• Rae Reynolds, president, Kaleidoscope Group.
  • Jim Skrine, executive director of quality, Amgen.
  • Rulon Stacey, president and CEO, Poudre Valley Health System.
  • Dan Stinchcomb, CEO and co-founder, Inviragen.
Seven existing board members were re-appointed to the CBSA board: Sean Moriarty, president of QLT-USA in Fort Collins, Colo.; Jack Wheeler, founder and vice president of business development at MicroPhage in Longmont, Colo.; Rick Jory, president and CEO of Sandhill Scientific in Highlands Ranch, Colo.; John Eckstein, a director with the Denver law firm Fairfield and Woods; Maggie Holben, owner of Absolutely Public Relations in Lakewood, Colo.; Tom Roach, audit partner with Ernst and Young overseeing its Colorado health sciences practice; and Lynn Taussig, special advisor to the provost for life sciences at the University of Denver.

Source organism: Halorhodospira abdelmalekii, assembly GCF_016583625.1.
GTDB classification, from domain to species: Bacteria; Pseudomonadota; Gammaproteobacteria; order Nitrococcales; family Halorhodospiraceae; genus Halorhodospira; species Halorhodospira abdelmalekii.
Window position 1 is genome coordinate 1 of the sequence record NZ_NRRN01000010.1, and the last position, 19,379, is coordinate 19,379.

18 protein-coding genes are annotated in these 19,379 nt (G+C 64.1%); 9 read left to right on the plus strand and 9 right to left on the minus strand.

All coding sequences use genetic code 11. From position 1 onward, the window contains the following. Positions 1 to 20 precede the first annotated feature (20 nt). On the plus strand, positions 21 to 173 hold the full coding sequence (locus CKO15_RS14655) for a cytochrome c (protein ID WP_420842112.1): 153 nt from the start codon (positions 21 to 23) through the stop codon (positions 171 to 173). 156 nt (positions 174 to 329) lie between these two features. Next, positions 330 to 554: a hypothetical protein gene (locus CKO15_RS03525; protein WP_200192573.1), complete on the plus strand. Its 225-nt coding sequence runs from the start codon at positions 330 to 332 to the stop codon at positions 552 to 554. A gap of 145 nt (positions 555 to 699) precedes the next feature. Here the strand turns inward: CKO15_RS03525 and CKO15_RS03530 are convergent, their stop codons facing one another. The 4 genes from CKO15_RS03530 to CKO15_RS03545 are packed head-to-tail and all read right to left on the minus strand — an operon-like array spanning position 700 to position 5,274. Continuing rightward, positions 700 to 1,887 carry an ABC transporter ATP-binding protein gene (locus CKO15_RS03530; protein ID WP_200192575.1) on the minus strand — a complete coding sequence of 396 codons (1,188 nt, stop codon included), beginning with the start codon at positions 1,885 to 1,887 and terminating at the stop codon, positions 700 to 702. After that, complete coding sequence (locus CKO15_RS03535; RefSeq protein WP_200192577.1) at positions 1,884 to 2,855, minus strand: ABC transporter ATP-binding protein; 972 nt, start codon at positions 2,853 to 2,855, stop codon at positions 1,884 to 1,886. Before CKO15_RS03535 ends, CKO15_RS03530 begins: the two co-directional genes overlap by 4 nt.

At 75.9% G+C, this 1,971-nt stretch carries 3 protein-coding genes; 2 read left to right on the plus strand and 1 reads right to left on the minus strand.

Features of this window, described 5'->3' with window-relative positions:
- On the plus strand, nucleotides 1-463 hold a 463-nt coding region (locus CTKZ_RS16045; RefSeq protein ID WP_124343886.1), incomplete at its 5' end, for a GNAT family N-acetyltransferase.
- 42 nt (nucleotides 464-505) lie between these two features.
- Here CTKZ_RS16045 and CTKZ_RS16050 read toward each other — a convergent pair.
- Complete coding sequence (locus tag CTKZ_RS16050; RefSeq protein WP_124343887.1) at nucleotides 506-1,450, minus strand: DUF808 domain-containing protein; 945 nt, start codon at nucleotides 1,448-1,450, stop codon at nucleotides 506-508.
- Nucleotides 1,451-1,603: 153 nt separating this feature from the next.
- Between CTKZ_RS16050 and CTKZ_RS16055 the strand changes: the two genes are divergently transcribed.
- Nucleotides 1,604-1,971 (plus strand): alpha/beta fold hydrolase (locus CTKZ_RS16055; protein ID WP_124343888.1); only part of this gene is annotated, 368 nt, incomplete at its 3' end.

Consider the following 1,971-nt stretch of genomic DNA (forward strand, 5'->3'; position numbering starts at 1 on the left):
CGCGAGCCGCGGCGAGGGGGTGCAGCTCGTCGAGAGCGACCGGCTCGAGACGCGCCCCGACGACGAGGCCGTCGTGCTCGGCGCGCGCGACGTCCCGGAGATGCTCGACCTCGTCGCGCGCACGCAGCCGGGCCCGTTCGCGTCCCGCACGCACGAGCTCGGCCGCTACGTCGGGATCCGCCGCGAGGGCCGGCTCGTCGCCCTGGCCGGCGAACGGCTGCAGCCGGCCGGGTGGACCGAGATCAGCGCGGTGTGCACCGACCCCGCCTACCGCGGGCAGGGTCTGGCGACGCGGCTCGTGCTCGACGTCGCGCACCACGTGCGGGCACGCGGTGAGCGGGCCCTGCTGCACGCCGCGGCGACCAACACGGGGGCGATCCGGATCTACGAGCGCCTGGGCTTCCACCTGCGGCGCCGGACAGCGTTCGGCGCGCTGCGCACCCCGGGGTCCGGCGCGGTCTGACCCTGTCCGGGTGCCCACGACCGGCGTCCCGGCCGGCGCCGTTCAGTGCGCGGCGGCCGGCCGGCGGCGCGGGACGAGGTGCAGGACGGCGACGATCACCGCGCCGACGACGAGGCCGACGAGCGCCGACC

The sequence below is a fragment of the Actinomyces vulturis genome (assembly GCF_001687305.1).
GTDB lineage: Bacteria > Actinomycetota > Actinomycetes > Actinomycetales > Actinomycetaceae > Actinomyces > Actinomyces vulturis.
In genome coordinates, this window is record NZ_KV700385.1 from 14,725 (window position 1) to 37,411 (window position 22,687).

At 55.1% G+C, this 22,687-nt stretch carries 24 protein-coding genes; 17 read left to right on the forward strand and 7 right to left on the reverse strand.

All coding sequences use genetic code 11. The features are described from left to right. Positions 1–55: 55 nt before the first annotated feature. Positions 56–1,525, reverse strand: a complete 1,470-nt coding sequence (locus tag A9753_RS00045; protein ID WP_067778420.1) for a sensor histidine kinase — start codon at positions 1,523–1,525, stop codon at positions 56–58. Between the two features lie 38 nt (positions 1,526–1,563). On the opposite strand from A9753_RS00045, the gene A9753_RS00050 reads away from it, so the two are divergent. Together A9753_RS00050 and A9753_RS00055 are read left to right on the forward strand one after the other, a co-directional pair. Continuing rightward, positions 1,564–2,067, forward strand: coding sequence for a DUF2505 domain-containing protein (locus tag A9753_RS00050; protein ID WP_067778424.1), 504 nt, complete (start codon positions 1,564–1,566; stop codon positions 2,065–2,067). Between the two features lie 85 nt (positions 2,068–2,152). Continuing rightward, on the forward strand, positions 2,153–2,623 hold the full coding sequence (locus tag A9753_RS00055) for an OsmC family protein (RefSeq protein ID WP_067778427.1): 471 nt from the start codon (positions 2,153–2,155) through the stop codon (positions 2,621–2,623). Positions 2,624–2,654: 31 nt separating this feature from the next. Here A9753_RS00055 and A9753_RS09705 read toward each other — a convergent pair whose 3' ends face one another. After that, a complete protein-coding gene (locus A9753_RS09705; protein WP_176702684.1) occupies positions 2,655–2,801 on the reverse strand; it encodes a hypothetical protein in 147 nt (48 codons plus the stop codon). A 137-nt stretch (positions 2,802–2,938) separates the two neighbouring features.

CBSA is a more-than-400 member not-for-profit corporation providing services and support for Colorado's biosciences industry.

NC Biotech Center Taps American Scientist Editor as Communications VP
Chris Brodie has joined the North Carolina Biotechnology Center as vice president of corporate communications. The center is a state-funded, private, non-profit corporation charged with supporting the state’s life sciences industry in order to provide North Carolina “long-term economic and societal benefits.”
Brodie previously was an associate editor of American Scientist, a bimonthly magazine published by Sigma Xi, the Scientific Research Society, which, like the biotech center, is headquartered in Research Triangle Park.